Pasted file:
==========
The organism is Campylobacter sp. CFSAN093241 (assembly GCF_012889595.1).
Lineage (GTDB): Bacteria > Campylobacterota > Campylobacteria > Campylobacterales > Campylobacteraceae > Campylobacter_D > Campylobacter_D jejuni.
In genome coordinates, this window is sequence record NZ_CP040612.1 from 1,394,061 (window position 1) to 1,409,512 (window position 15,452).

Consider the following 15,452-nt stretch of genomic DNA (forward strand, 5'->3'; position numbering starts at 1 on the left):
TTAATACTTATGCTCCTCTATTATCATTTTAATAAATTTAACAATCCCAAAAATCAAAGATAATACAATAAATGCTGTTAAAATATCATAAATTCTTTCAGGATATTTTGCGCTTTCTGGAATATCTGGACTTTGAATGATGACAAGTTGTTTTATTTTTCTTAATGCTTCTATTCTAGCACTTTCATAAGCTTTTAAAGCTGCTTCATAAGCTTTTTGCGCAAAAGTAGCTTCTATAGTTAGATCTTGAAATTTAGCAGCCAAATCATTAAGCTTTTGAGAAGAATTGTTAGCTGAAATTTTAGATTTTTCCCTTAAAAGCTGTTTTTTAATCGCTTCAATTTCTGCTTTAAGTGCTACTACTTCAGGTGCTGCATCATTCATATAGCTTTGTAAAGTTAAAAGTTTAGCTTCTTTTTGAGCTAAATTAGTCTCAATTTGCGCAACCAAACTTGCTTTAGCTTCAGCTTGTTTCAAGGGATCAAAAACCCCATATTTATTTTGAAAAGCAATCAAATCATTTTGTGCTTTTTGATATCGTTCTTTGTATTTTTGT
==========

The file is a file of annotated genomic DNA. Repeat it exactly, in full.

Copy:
The organism is Campylobacter sp. CFSAN093241 (assembly GCF_012889595.1).
Lineage (GTDB): Bacteria > Campylobacterota > Campylobacteria > Campylobacterales > Campylobacteraceae > Campylobacter_D > Campylobacter_D jejuni.
In genome coordinates, this window is sequence record NZ_CP040612.1 from 1,394,061 (window position 1) to 1,409,512 (window position 15,452).

Consider the following 15,452-nt stretch of genomic DNA (forward strand, 5'->3'; position numbering starts at 1 on the left):
TTAATACTTATGCTCCTCTATTATCATTTTAATAAATTTAACAATCCCAAAAATCAAAGATAATACAATAAATGCTGTTAAAATATCATAAATTCTTTCAGGATATTTTGCGCTTTCTGGAATATCTGGACTTTGAATGATGACAAGTTGTTTTATTTTTCTTAATGCTTCTATTCTAGCACTTTCATAAGCTTTTAAAGCTGCTTCATAAGCTTTTTGCGCAAAAGTAGCTTCTATAGTTAGATCTTGAAATTTAGCAGCCAAATCATTAAGCTTTTGAGAAGAATTGTTAGCTGAAATTTTAGATTTTTCCCTTAAAAGCTGTTTTTTAATCGCTTCAATTTCTGCTTTAAGTGCTACTACTTCAGGTGCTGCATCATTCATATAGCTTTGTAAAGTTAAAAGTTTAGCTTCTTTTTGAGCTAAATTAGTCTCAATTTGCGCAACCAAACTTGCTTTAGCTTCAGCTTGTTTCAAGGGATCAAAAACCCCATATTTATTTTGAAAAGCAATCAAATCATTTTGTGCTTTTTGATATCGTTCTTTGTATTTTTGT